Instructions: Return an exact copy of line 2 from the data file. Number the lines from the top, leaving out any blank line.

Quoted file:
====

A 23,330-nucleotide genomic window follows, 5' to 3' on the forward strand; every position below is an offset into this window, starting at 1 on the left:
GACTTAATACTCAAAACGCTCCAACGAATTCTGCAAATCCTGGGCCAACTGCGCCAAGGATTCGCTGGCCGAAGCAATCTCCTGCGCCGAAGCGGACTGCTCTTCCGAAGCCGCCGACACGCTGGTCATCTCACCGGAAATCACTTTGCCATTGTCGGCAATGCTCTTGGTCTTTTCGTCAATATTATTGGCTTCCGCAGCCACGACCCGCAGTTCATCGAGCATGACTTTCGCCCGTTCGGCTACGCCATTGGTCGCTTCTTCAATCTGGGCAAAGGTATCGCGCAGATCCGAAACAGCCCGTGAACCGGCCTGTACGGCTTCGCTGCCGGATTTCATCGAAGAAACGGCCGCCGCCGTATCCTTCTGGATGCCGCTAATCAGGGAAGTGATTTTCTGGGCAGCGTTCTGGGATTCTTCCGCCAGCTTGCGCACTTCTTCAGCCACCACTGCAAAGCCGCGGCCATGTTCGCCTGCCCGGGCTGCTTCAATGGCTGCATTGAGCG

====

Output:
GACTTAATACTCAAAACGCTCCAACGAATTCTGCAAATCCTGGGCCAACTGCGCCAAGGATTCGCTGGCCGAAGCAATCTCCTGCGCCGAAGCGGACTGCTCTTCCGAAGCCGCCGACACGCTGGTCATCTCACCGGAAATCACTTTGCCATTGTCGGCAATGCTCTTGGTCTTTTCGTCAATATTATTGGCTTCCGCAGCCACGACCCGCAGTTCATCGAGCATGACTTTCGCCCGTTCGGCTACGCCATTGGTCGCTTCTTCAATCTGGGCAAAGGTATCGCGCAGATCCGAAACAGCCCGTGAACCGGCCTGTACGGCTTCGCTGCCGGATTTCATCGAAGAAACGGCCGCCGCCGTATCCTTCTGGATGCCGCTAATCAGGGAAGTGATTTTCTGGGCAGCGTTCTGGGATTCTTCCGCCAGCTTGCGCACTTCTTCAGCCACCACTGCAAAGCCGCGGCCATGTTCGCCTGCCCGGGCTGCTTCAATGGCTGCATTGAGCG